Then he called two Captains, and ordered them to have two hundred men ready to go to Caesarea, as well as seventy troopers and two hundred lancers, by nine o'clock that night,
But, after the lapse of two years, Felix was succeeded by Porcius Festus; and, wishing to gain popularity with the Jews, he left Paul a prisoner.
After staying among them some eight or ten days, Festus went down to Caesarea. The next day he took his seat on the Bench, and ordered Paul to be brought before him.
If, however, I am breaking the law and have committed any offence deserving death, I do not ask to escape the penalty; but, if there is nothing in the accusations of these people, no one has the power to give me up to them. I appeal to the Emperor."
So the next day, when Agrippa and Bernice had come in full state and had entered the Audience Chamber, with the superior officers and the principal people of the city, by the order of Festus Paul was brought before them.
As it was decided that we were to sail to Italy, Paul and some other prisoners were put in charge of a Captain of the Augustan Guard, named Julius.
On our reaching Rome, Paul was allowed to live by himself, except for the soldier who was in charge of him. Three days after our arrival, Paul invited the leading Jews to meet him; and, when they came, he spoke to them as follows: "Brothers, although I had done nothing hostile to the interests of our nation or to our ancestral customs, yet I was sent from Jerusalem as a prisoner, and handed over to the Romans.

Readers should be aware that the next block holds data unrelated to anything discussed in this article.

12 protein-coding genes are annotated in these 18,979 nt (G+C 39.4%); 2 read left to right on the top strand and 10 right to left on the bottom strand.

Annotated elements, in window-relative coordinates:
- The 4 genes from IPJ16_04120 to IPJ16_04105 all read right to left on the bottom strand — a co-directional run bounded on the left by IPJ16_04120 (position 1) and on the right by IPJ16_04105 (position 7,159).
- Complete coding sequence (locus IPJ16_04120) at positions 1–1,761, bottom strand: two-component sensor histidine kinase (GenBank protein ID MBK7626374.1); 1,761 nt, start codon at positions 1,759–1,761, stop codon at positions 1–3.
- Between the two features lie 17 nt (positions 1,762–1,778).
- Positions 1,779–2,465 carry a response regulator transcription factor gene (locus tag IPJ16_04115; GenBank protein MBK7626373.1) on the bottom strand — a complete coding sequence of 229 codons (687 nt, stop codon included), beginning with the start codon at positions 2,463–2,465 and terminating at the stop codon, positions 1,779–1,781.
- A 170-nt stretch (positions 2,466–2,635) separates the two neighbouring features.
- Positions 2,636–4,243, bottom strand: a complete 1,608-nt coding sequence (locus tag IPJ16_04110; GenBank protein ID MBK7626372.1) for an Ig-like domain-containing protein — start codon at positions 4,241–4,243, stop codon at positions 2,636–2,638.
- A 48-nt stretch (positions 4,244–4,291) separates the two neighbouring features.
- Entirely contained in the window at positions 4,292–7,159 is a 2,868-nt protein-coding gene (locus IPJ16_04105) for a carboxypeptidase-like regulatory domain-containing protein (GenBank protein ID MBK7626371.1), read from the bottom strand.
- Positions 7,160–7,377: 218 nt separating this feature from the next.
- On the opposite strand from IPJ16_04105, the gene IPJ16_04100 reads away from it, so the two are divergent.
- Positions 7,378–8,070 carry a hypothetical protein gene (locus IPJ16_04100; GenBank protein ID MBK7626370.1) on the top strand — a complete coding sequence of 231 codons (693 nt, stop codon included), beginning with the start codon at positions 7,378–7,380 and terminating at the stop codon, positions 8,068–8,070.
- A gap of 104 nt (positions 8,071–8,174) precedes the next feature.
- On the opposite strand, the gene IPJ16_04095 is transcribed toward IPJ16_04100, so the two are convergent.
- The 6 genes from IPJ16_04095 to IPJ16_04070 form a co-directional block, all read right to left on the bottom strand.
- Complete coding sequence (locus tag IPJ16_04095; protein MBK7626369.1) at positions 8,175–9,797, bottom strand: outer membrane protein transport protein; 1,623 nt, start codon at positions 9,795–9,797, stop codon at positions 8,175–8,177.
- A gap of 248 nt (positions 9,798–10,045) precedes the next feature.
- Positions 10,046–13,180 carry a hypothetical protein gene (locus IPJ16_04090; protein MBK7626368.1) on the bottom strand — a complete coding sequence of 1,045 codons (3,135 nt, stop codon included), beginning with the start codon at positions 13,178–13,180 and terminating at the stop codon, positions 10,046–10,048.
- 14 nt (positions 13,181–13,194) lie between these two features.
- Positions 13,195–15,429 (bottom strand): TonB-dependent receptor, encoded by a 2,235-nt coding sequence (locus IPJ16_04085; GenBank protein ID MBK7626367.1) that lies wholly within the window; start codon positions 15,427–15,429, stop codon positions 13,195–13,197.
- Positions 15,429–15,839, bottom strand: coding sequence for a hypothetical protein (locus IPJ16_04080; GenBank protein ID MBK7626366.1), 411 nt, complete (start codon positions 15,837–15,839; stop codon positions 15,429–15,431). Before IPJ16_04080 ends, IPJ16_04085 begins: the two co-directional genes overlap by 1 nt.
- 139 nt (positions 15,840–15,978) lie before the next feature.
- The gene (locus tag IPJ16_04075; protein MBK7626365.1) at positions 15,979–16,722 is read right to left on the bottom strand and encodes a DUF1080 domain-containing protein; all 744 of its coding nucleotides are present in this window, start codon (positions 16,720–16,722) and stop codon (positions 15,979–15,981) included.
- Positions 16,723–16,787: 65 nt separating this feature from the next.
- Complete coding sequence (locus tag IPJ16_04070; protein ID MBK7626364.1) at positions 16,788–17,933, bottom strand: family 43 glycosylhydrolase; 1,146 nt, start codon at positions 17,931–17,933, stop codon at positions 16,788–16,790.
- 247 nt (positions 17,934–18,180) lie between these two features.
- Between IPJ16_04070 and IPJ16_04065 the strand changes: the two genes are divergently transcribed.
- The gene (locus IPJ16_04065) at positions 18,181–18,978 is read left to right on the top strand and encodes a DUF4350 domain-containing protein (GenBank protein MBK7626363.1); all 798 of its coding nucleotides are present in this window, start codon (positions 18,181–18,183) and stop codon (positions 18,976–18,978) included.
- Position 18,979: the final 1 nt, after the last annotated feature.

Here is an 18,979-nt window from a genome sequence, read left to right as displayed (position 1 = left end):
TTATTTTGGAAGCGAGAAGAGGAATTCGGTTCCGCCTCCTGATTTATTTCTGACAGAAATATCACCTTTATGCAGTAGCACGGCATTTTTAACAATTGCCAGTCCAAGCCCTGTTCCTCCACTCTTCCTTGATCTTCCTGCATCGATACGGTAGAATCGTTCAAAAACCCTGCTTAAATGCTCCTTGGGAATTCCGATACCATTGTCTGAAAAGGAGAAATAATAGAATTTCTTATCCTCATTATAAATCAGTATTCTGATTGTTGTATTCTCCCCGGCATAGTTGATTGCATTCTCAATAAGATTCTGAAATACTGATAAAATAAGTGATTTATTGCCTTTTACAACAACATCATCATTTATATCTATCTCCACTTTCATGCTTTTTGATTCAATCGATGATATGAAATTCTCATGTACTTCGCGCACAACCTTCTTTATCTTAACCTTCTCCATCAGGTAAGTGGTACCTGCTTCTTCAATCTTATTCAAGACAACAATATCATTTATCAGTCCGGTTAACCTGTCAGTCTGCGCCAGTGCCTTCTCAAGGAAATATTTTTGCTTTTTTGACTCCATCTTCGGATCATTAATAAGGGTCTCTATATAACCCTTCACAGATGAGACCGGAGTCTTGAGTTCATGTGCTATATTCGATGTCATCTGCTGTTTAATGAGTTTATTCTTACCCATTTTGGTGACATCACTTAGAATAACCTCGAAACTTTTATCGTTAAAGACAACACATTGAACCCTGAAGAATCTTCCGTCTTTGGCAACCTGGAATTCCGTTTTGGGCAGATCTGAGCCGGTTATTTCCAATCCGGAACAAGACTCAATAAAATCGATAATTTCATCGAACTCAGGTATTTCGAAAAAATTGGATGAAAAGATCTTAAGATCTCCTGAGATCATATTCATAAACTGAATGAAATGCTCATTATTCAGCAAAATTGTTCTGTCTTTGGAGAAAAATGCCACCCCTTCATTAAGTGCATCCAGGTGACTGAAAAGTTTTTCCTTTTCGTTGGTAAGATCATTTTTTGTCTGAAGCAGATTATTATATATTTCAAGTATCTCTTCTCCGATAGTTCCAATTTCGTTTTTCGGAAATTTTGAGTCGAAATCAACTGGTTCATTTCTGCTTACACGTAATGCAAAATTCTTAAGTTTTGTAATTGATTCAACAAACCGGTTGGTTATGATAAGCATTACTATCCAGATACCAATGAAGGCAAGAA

I could get no peace of mind because I failed to find Titus, my Brother; so I took leave of the people there, and went on to Macedonia.
But when God, who had set me apart even before my birth, and who called me by his love, Saw fit to reveal his Son in me, so that I might tell the Good News of him among the Gentiles, then at once, instead of consulting any human being, read more. Or even going up to Jerusalem to see those who were Apostles before me, I went to Arabia, and came back again to Damascus. Three years afterwards I went up to Jerusalem to make the acquaintance of Peter, and I stayed a fortnight with him.
Three years afterwards I went up to Jerusalem to make the acquaintance of Peter, and I stayed a fortnight with him.
Three years afterwards I went up to Jerusalem to make the acquaintance of Peter, and I stayed a fortnight with him.